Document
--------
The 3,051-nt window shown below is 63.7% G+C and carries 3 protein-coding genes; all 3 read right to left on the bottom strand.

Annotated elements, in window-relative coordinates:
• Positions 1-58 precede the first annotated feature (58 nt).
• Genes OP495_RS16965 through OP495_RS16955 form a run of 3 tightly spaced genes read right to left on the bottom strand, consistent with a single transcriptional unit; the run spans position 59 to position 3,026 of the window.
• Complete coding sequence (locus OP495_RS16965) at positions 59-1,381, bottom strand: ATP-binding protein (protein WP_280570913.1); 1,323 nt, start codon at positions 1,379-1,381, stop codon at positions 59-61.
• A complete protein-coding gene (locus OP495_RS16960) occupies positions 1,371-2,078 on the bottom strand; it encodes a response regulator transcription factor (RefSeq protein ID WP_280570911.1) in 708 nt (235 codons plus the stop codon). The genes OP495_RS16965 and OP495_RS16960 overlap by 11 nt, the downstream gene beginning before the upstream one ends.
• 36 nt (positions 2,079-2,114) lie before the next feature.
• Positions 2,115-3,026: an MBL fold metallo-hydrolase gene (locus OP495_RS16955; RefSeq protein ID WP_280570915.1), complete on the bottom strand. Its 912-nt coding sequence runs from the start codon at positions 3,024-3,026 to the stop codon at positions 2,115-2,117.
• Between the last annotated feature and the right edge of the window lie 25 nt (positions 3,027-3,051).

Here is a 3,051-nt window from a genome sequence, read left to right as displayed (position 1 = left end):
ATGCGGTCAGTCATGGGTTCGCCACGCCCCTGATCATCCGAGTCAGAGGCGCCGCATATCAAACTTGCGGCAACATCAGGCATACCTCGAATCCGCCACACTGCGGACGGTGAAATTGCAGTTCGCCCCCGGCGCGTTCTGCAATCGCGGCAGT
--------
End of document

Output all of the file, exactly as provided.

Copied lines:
The 3,051-nt window shown below is 63.7% G+C and carries 3 protein-coding genes; all 3 read right to left on the bottom strand.

Annotated elements, in window-relative coordinates:
• Positions 1-58 precede the first annotated feature (58 nt).
• Genes OP495_RS16965 through OP495_RS16955 form a run of 3 tightly spaced genes read right to left on the bottom strand, consistent with a single transcriptional unit; the run spans position 59 to position 3,026 of the window.
• Complete coding sequence (locus OP495_RS16965) at positions 59-1,381, bottom strand: ATP-binding protein (protein WP_280570913.1); 1,323 nt, start codon at positions 1,379-1,381, stop codon at positions 59-61.
• A complete protein-coding gene (locus OP495_RS16960) occupies positions 1,371-2,078 on the bottom strand; it encodes a response regulator transcription factor (RefSeq protein ID WP_280570911.1) in 708 nt (235 codons plus the stop codon). The genes OP495_RS16965 and OP495_RS16960 overlap by 11 nt, the downstream gene beginning before the upstream one ends.
• 36 nt (positions 2,079-2,114) lie before the next feature.
• Positions 2,115-3,026: an MBL fold metallo-hydrolase gene (locus OP495_RS16955; RefSeq protein ID WP_280570915.1), complete on the bottom strand. Its 912-nt coding sequence runs from the start codon at positions 3,024-3,026 to the stop codon at positions 2,115-2,117.
• Between the last annotated feature and the right edge of the window lie 25 nt (positions 3,027-3,051).

Here is a 3,051-nt window from a genome sequence, read left to right as displayed (position 1 = left end):
ATGCGGTCAGTCATGGGTTCGCCACGCCCCTGATCATCCGAGTCAGAGGCGCCGCATATCAAACTTGCGGCAACATCAGGCATACCTCGAATCCGCCACACTGCGGACGGTGAAATTGCAGTTCGCCCCCGGCGCGTTCTGCAATCGCGGCAGT